Bell, Telus start rolling out EV-DO to major cities, offering speeds of more than 400K

Bell and Telus have launched their third-generation (3G) wireless networks, which typically give users transfer rates of 400 to 700 Kilobits per second.Telus Mobility’s service will be available in Toronto, Montreal, Vancouver, Calgary and Edmonton.
Both companies use evolution data-optimized (EV-DO) equipment, while Rogers Wireless is running trials of UMTS.
Bell’s $100-million network was launched five months ahead of schedule in October. Bell Mobility executives said the network will be available in the Greater Toronto Area and Montreal immediately, to be followed with a nationwide rollout early next year. It will allow download rates of 2.4 Mbps, with average speeds of 400 to 700 Kbps. Bell announced its plans for an EV-DO network late last year, conducting pilots in Toronto.
To help stimulate the market, Bell is also offering three EV-DO-compatible hardware devices. These include the Kyocera Passport, the BlackBerry 7130e and the Samsung a920.
Telus Mobility is also reselling the BlackBerry 7130e, as well as the Kyocera Passport KPC650 and the Pocket PC 6700, a Windows Mobile 5.0-based device with full QWERTY keyboard manufactured by UTStarcom Inc. of Alameda, Calif.
Adel Bazerghi, Bell’s vice-president of wireless technology, said the network will be backwards compatible with its 1XRTT network, allowing data session handoffs through standard mobile network protocols. The carrier sees remote access to corporate data and applications such as sales force automation, customer relationship management, e-mail with heavy attachments and schematic diagrams as the most likely attractions for enterprise users.
But analysts who follow the wireless infrastructure market say carriers who have adopted it in the United States haven’t seen a return on their investment.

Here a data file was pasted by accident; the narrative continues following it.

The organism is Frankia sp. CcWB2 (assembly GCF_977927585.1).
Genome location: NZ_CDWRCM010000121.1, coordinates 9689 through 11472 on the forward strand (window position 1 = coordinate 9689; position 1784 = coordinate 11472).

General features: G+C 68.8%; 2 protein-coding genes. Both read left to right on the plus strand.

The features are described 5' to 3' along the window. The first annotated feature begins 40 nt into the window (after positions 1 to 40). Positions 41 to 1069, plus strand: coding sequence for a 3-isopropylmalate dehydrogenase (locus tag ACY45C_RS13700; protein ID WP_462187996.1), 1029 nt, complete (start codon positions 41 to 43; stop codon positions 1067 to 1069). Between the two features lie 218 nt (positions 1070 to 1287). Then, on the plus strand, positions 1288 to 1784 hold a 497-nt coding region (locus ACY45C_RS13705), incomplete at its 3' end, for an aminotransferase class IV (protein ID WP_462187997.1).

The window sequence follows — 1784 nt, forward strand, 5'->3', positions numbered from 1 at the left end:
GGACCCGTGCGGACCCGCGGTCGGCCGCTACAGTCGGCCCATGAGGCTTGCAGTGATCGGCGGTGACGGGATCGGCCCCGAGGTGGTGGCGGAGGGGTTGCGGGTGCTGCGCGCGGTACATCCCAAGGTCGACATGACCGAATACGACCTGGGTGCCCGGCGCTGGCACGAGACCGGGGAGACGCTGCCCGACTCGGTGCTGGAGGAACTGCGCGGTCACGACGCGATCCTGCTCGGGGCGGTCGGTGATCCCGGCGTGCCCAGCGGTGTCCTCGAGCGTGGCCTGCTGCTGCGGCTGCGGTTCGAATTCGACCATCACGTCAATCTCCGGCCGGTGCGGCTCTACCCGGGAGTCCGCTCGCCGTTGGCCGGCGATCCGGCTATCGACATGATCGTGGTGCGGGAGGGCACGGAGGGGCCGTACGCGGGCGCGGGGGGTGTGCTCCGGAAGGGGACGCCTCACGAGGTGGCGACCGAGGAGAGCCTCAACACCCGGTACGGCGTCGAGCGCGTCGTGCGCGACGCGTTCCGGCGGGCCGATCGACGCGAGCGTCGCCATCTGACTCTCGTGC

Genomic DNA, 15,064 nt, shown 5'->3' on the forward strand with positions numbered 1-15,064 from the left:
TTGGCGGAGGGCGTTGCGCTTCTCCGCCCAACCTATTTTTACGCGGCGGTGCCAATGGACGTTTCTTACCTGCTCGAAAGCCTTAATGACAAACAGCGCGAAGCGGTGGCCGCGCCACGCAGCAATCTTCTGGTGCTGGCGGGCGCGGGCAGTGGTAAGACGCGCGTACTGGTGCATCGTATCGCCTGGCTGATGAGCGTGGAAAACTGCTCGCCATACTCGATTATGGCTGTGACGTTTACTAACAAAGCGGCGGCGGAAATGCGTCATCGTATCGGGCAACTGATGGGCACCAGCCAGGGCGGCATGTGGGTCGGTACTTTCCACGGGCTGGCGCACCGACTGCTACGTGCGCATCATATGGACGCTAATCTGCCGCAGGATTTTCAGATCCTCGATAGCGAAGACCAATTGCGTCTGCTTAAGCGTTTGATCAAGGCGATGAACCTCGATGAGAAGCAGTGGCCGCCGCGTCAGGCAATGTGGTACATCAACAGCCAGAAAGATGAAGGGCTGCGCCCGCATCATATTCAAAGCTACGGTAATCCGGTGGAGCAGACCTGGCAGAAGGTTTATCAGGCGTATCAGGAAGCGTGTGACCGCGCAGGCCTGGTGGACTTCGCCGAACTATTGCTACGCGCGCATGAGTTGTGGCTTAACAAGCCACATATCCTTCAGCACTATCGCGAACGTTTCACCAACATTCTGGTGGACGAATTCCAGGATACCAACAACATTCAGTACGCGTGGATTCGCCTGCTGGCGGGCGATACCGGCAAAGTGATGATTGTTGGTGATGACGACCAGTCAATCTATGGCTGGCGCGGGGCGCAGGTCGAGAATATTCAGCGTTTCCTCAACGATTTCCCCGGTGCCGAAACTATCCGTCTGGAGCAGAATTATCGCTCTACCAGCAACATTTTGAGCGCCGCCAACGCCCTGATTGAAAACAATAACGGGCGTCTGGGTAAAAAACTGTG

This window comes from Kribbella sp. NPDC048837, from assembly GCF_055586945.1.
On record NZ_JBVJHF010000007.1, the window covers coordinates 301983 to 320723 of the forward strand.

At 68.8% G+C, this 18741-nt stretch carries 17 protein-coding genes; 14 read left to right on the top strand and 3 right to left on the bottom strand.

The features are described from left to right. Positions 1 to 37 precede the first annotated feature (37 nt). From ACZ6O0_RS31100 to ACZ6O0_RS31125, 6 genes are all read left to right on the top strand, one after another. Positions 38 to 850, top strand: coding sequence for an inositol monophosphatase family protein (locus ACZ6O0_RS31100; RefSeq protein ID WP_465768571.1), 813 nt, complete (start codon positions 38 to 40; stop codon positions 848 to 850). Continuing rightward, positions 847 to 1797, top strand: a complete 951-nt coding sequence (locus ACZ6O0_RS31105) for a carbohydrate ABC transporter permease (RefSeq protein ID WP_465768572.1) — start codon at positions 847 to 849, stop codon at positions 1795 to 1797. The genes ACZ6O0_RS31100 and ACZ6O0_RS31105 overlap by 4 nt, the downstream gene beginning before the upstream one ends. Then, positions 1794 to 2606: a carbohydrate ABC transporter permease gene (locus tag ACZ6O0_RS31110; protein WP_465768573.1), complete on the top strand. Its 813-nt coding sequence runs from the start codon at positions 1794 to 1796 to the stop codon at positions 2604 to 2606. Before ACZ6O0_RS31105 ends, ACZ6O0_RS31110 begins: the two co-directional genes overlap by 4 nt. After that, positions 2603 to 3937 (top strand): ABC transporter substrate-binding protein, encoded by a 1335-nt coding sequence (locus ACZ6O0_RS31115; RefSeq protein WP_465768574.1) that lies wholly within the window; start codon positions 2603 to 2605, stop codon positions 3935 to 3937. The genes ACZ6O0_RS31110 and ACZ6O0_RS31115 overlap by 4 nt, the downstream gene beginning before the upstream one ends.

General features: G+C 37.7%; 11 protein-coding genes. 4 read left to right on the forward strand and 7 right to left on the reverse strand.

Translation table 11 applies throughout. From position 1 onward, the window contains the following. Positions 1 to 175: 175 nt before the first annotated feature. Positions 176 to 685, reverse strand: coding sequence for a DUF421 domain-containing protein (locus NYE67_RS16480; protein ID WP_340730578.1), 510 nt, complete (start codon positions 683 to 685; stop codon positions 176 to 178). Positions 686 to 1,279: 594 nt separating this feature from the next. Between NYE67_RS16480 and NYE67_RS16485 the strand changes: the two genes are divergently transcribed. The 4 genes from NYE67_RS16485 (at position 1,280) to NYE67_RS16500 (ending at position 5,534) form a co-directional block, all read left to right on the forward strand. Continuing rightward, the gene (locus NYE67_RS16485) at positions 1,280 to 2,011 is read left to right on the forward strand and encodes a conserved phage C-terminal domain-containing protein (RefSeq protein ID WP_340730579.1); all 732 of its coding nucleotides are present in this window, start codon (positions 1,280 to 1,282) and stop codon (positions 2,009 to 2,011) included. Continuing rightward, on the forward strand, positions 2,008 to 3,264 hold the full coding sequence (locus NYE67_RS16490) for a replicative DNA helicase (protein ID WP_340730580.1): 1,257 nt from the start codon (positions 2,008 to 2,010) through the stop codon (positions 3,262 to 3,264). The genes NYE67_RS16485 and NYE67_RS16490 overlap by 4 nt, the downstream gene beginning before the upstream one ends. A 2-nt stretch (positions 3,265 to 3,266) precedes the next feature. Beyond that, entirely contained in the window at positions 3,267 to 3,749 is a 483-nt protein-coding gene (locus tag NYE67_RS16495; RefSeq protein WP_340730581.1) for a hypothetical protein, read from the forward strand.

Lisa Pierce, vice-president of Forrester’s Telecom and Network Research Group, said there are several indicators that suggest Verizon, for example, is “disappointed” with EV-DO, such as the sluggish performance of its five dollar a month service to transmit photos.
“It’s a software overlay. It can be significant from financial standpoint, but only as EDGE is to GPRS,” she said.
Allen Nogee, principle analyst for the Wireless Component Technology Service at Scottsdale, Ariz.-based In-Stat/MDR, said EV-DO services may end up competing with Wi-Fi. Earlier this year, in fact, Verizon decommissioned the hundreds of free Wi-Fi hotspots it turned up in New York City two years ago in a move analysts said was designed to emphasize its EV-DO service. Bell has also helped set up hotspots.
“It has been light,” Nogee said of EV-DO’s market growth. “A lot of business people have a broadband connection … the demand for the area in between just isn’t all that great yet.”
Pierce said there were major opportunities to transform businesses and governments through EV-DO, but doing so could require some organizational changes.
“It does take quite a while for non-road users and for the company to get its act together to really be able to use these services,” she said. “You need to set up the policies, determine what the applications are and which are the most important.”
Bazerghi said Bell was confident EV-DO is a good long-term strategy.
“A lot of the developers, including many we all know, are putting in hooks for wireless in their applications,” he said. “The only thing that’s been missing was the performance on the devices as well as the network.”

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